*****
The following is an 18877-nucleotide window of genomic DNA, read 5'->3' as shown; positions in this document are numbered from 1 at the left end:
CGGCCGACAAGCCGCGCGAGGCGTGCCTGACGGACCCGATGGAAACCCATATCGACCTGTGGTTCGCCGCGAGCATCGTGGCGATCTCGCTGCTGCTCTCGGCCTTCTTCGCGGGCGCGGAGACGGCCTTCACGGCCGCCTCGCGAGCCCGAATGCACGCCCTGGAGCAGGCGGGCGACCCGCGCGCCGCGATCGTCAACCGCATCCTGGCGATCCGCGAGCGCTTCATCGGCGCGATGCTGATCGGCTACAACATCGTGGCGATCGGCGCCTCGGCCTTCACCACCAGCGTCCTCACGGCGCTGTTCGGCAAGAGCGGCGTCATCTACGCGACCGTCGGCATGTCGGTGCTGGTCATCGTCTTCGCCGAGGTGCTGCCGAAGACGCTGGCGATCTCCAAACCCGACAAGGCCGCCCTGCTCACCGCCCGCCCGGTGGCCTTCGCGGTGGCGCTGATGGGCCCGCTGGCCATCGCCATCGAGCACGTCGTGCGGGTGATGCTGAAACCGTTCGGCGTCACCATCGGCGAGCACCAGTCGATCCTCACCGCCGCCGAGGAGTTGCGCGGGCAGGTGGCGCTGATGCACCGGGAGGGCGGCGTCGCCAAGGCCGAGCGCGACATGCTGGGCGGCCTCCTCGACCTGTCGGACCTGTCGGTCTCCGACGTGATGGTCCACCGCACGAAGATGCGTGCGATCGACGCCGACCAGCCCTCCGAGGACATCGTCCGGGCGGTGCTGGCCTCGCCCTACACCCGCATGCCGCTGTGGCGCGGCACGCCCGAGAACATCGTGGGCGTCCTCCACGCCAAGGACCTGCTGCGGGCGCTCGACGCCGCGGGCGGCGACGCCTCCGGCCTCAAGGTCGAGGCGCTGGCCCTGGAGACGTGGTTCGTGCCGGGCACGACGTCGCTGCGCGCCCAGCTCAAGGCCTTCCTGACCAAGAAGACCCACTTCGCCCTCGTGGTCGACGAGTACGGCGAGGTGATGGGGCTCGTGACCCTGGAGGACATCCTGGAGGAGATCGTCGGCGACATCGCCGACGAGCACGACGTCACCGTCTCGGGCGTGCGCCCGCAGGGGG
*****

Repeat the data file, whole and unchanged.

The following is an 18877-nucleotide window of genomic DNA, read 5'->3' as shown; positions in this document are numbered from 1 at the left end:
CGGCCGACAAGCCGCGCGAGGCGTGCCTGACGGACCCGATGGAAACCCATATCGACCTGTGGTTCGCCGCGAGCATCGTGGCGATCTCGCTGCTGCTCTCGGCCTTCTTCGCGGGCGCGGAGACGGCCTTCACGGCCGCCTCGCGAGCCCGAATGCACGCCCTGGAGCAGGCGGGCGACCCGCGCGCCGCGATCGTCAACCGCATCCTGGCGATCCGCGAGCGCTTCATCGGCGCGATGCTGATCGGCTACAACATCGTGGCGATCGGCGCCTCGGCCTTCACCACCAGCGTCCTCACGGCGCTGTTCGGCAAGAGCGGCGTCATCTACGCGACCGTCGGCATGTCGGTGCTGGTCATCGTCTTCGCCGAGGTGCTGCCGAAGACGCTGGCGATCTCCAAACCCGACAAGGCCGCCCTGCTCACCGCCCGCCCGGTGGCCTTCGCGGTGGCGCTGATGGGCCCGCTGGCCATCGCCATCGAGCACGTCGTGCGGGTGATGCTGAAACCGTTCGGCGTCACCATCGGCGAGCACCAGTCGATCCTCACCGCCGCCGAGGAGTTGCGCGGGCAGGTGGCGCTGATGCACCGGGAGGGCGGCGTCGCCAAGGCCGAGCGCGACATGCTGGGCGGCCTCCTCGACCTGTCGGACCTGTCGGTCTCCGACGTGATGGTCCACCGCACGAAGATGCGTGCGATCGACGCCGACCAGCCCTCCGAGGACATCGTCCGGGCGGTGCTGGCCTCGCCCTACACCCGCATGCCGCTGTGGCGCGGCACGCCCGAGAACATCGTGGGCGTCCTCCACGCCAAGGACCTGCTGCGGGCGCTCGACGCCGCGGGCGGCGACGCCTCCGGCCTCAAGGTCGAGGCGCTGGCCCTGGAGACGTGGTTCGTGCCGGGCACGACGTCGCTGCGCGCCCAGCTCAAGGCCTTCCTGACCAAGAAGACCCACTTCGCCCTCGTGGTCGACGAGTACGGCGAGGTGATGGGGCTCGTGACCCTGGAGGACATCCTGGAGGAGATCGTCGGCGACATCGCCGACGAGCACGACGTCACCGTCTCGGGCGTGCGCCCGCAGGGGG